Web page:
In honor of Women’s History Month, we’re featuring female-led organizations and talking to their leaders about their work and the importance of having women in leadership positions. Today we talk to Rhonda Buckley-Bishop, Interim Executive Director of the International Society for the Advancement of Cytometry (ISAC), and CEO of Illumine Interim Executives, a company that specializes in placing interim leaders.
Cytometry is the quantitative analysis of cells and cell systems and ISAC’s mission is to serve a multidisciplinary community by leading technological innovation, scholarship, and the exchange of knowledge in the quantitative cell sciences.
The decision to form a Society for analytical cytology grew out of a series of Engineering Foundation Conferences on Automated Cytology in 1976. The organization formed as a nonprofit in 1980, and as interest in the Society grew it became the International Society for Analytical Cytology (ISAC). In 2006, the organization was renamed the International Society for Advancement of Cytometry. Not surprisingly, the original founding members were all men. But today, both the President and President Elect are female, as are four out of five of the Executive Council members.
Recently, the Executive Director left and the Board, or Council as they’re known at ISAC, wanted more time to do a thorough search. To keep things running smoothly during this critical time of interest in their field, they brought in Rhonda as an Interim Director.
A classical Saxophone player, Rhonda originally thought she would have a career in music or music management. She earned both a bachelor’s degree and a master’s degree in music from Michigan State University (MSU). She later received a Master of General Administration degree with emphasis in nonprofit management from the University of Maryland, University College.
Rhonda was the Founder and longtime Executive Director of the Sitar Arts Center, a community arts center that serves at-risk youth and families in Washington DC. In 2007, Rhonda left Sitar to move back to MSU, where she become an Associate Dean in the College of Music. When Rhonda met her future husband, he had just accepted a job at the University of Maryland. In an uncharacteristic move, Rhonda returned with him to the DC area without a job.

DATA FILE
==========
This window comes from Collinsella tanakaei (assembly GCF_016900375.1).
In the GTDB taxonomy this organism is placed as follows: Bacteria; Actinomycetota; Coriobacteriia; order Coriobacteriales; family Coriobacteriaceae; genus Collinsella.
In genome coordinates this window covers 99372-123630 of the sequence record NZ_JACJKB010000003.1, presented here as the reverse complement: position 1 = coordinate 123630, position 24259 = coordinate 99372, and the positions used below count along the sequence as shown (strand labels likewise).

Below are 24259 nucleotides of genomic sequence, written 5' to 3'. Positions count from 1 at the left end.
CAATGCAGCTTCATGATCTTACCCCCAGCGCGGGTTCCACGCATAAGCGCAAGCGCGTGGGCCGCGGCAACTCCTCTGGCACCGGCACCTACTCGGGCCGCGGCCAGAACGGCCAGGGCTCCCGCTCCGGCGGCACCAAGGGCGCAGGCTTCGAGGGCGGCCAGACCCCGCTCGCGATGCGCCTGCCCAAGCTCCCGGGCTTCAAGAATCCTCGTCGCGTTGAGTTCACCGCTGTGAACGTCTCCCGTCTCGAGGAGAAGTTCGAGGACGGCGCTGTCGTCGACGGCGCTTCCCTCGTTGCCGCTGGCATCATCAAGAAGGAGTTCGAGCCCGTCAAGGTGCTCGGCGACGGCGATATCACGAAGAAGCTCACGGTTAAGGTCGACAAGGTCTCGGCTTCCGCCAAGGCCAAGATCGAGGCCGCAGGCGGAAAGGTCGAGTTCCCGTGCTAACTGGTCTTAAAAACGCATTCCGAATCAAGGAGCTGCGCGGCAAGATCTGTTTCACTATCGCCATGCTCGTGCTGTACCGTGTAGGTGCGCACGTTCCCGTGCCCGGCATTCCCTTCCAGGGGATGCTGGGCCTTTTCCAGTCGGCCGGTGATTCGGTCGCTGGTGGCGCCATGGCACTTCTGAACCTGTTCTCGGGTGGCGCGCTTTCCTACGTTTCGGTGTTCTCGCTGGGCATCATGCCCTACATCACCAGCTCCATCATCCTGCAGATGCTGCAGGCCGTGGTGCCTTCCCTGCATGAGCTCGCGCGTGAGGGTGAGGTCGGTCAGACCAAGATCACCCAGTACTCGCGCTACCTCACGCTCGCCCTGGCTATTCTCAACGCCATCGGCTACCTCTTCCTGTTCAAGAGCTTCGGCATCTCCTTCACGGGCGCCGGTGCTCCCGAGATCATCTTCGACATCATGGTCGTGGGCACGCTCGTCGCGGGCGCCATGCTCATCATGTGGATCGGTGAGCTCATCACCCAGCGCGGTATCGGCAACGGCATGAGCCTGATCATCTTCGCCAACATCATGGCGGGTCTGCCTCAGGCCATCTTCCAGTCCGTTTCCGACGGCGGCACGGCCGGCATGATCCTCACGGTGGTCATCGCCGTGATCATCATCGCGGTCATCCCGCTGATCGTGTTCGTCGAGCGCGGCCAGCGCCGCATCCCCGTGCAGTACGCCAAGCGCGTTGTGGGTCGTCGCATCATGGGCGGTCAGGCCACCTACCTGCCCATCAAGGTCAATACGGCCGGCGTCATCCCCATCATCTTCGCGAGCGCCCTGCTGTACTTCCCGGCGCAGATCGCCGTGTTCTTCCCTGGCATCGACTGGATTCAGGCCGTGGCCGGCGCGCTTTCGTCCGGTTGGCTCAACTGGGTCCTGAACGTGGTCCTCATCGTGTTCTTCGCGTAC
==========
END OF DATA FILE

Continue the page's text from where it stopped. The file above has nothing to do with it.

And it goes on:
Shortly after returning to DC, Rhonda was hired for her first interim ED job. She loved the job and the organization so much that she took the job on a permanent basis. Rhonda then learned that Interims and Permanent EDs have very different roles. She discovered that her true passion was with helping nonprofits through transitions.
Following this experience, Rhonda founded Illumine Interim Executives so that she could commit to serving more nonprofits as an Interim Director.
About Women and Nonprofit Leadership
Although Rhonda knows that both men and women have equal capacity for empathy and compassion, she believes the traits may come more easily for women. She believes the nonprofit sector especially is hungry for a more traditionally female leadership style. A style that combines empathy, boundaries, business intelligence and political strategy.
She illustrates the importance of this combination of skills with a story about ISAC. Recently, when staff were given a raise, the President of the council (who is also female) informed staff about the raises with personal, individualized letters thanking employees for their work. Employees who had felt overlooked or underappreciated reached out to the President to thank her for the letters. This, in turn, gave the President an emotional boost. Giving employees a raise was a business decision. But combining the raise with a thoughtful, personal letter demonstrated compassion and empathy. Everyone gained from the situation.